Victor Guérin

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This article is about the French archaeologist. For the Brazilian racing driver, see Victor Guerin (racing driver).
Tomb of Jonah in Mashhad former Gath-hepher. Victor Guérin, La Terre Sainte 1882-1884

Victor Guérin (15 September 1821, Paris - 21 September 1891) was a French intellectual, explorer and amateur archaeologist. He published books describing the geography, archeology and history of the areas he explored, which included Greece, Asia Minor, North Africa, Syria and Palestine.


From 1840, Guerin was a professor of rhetoric and member of faculty in various collages and high schools in France and in Algeria. In 1852, he became a member of the French School of Athens. With the financial help of Honoré Théodoric d'Albert de Luynes he was able to explore Greece and its islands, Asia Minor, Egypt, Nubia, Tunisia and the Levant.

He spent some time as a professor of foreign literature in Lyon and Grenoble, and in 1878 he joined the faculty of the Institut Catholique de Paris.

He died on 21 September 1891 in Paris.


Guerin visited the Holy Land eight times[1] (1852, 1854, 1863, 1870, 1875, 1882, 1884, 1888). He won a French Academy of Sciences prize for his seven volume work La Terre Sainte: son Histoire, ses Souvenirs, ses Sites, ses Monuments.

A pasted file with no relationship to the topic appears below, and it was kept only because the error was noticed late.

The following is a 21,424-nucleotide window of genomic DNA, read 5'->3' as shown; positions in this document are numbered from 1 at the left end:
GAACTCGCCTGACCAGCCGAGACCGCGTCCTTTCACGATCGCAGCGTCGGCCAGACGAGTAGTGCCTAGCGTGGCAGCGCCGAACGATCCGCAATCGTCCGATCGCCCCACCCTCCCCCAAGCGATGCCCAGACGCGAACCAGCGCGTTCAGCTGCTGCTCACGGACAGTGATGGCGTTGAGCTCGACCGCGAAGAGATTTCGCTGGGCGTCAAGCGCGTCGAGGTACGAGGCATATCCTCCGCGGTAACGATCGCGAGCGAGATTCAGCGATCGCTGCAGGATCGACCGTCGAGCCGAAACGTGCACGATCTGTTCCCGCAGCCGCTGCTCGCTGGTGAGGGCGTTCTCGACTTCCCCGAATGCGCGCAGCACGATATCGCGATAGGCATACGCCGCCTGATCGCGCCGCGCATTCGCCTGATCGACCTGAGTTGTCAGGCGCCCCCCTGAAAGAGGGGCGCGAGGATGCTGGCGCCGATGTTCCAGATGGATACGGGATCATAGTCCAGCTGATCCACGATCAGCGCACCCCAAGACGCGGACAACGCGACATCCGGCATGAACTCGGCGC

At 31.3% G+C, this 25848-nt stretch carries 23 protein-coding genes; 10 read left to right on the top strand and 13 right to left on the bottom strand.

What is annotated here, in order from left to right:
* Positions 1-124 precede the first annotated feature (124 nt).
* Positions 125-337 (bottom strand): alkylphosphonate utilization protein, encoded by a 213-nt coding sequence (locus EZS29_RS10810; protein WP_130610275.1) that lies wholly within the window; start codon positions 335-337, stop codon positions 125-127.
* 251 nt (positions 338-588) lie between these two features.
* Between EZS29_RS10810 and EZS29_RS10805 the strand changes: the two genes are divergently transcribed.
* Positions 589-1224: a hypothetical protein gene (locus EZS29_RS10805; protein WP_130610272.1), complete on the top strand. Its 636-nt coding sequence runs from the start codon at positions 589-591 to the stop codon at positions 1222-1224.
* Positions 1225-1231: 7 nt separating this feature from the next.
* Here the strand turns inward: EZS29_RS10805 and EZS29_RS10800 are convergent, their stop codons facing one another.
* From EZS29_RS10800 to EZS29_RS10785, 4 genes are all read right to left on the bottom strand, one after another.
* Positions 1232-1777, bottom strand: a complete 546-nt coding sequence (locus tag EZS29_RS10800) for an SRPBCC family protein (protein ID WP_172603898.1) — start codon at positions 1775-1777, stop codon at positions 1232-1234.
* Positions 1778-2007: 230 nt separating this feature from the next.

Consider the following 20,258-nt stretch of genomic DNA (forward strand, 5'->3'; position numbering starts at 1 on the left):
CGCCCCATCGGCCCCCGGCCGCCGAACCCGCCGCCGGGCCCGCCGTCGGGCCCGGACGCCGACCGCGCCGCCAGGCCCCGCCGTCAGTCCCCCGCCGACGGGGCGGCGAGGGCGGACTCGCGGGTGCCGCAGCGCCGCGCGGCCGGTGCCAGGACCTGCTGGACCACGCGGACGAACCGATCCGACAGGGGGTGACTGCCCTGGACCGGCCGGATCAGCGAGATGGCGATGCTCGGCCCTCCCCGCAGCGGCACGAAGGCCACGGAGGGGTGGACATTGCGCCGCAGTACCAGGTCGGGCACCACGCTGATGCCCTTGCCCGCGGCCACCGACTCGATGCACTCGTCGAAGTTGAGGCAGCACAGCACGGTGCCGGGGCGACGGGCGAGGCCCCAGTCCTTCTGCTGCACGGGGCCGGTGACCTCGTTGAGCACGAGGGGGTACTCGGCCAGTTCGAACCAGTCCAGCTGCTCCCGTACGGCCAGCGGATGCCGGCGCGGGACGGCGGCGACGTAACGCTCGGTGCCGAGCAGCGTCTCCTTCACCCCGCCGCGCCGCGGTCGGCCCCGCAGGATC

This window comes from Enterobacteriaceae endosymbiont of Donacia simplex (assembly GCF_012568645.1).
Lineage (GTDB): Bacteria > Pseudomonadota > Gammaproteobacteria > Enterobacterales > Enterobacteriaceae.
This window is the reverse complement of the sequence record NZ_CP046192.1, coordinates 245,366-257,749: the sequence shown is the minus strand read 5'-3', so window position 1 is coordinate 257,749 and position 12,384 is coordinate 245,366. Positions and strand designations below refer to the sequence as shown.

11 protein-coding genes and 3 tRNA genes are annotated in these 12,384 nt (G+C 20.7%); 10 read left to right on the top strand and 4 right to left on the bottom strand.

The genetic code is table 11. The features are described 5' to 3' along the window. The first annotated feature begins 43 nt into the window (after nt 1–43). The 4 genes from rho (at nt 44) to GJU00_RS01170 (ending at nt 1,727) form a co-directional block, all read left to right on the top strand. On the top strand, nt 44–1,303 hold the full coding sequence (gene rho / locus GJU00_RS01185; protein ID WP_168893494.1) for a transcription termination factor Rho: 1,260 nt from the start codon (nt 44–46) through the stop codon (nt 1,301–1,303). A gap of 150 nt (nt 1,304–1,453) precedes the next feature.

In his books Guerin writes about the identification and history of archaeological sites, often referring to passages from the Hebrew Bible, Greek mythology, and contemporary explorers and scholars such as Robinson and Titus Tobler. He also quotes from other Jewish sources such as the Mishna and Talmud, as well as Jewish travelers such as Benjamin of Tudela and Isaac Chelo.

His published works include:

  • Voyage dans l’Île de Rhodes et description de cette Île. Paris (1856)
  • Voyage archéologique dans la régence de Tunis. 2 Bde. Paris (1862)
  • Description géographique, historique et archéologique de la Palestine. 3 Tle. in 7 Bdn. Paris 1868-80)
  • La Terre sainte. 2 Bde. Paris (1881–83), Prachtwerk
  • Jérusalem : son histoire, sa description, ses établissements religieux. Paris (1889)
  • La France catholique en Égypte. Tours (Neuausgabe, 1892)
  • La France catholique en Tunisie. Paris (Neuausgabe, 1893)


  1. ^ The Hebrew Bible reborn: from Holy Scripture to the Book of Books. Retrieved 2011-03-30.